• all temporary works (including scaffolding, excavations, propping, shorting etc.)
  • structures
  • site accommodation
  • perimeter protections
  • utility services
  • machinery / plant
  • materials
  • any hazardous operations
  • emergency back-up systems
  • safety equipment

to establish and correct any unsafe or abnormal conditions, such as damage, maintenance issues, leaks, faulty safety and emergency systems, improper housekeeping or storage, signs of vandalism or theft, water damage etc.

It is important to ensure that competent persons / contractors are appointed to complete inspection, maintenance, servicing, and repair work.

Maintain enhanced cleaning regimes (including additional cleaning stations and associated cleaning materials for example). Consider potential touchpoints, communal areas such as washing facilities, toilet flushes and seats, door handles and push plates, hand rails, access equipment, office equipment, machinery and mobile plant controls, food preparation areas and company vehicles for example.

In reviewing your training arrangements and competency requirements, specific consideration should be given the following:

  • Availability and responsibilities of key personnel
    - Site Managers
    - Site Supervisors
    - Site Fire Safety Co-ordinators
    - First aiders
    - Fire marshals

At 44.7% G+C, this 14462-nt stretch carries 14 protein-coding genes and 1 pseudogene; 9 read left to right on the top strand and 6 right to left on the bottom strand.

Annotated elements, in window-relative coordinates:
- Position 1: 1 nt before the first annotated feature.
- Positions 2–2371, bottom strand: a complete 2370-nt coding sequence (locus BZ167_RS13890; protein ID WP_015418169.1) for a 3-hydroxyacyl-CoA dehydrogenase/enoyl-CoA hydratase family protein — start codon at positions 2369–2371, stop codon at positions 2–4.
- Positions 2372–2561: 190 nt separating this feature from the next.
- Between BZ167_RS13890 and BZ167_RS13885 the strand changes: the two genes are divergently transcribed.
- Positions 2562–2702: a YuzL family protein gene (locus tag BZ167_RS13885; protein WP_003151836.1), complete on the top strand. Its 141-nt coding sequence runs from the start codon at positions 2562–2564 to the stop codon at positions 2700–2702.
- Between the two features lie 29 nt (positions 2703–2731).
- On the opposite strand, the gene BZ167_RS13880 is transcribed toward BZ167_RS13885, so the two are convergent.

- Mobile plant operators
    - Appointed persons, supervisors and trained operators where lifting operations are involved
    - Trained slingers and signalers where required
    - Provision of sufficent site labour and cleaners to ensure that good housekeeping standards can be maintained
  • Formal induction / re-induction
    - All operatives and visitors (where permitted). Re-induction should be specifically considered for any operatives returing post Covid-19 and / or following periods of self-isolation
    - Include on-going expectations and controls relating to Covid-19 (social distancing measures, staggered start times, cleaning and sanitisation for example) and any amendment to site rules
    - Continue to consider the specific requirements of any vulnerable workers (young persons, new and expectant mothers, any groups identified as being at risk of severe illness as a result of Covid-19, etc.)
  • Other training needs
    - Expired tickets, certificates and interim measures. Most training providers and bodies are now offering a service, with as a consequence, previous interim arrangements / dispensations around renewals, no longer in place or valid
    - (Re)Familiarisation of the site and plant for returning operatives and operatives potentially not having operated plant or been in a site environment for a significant period of time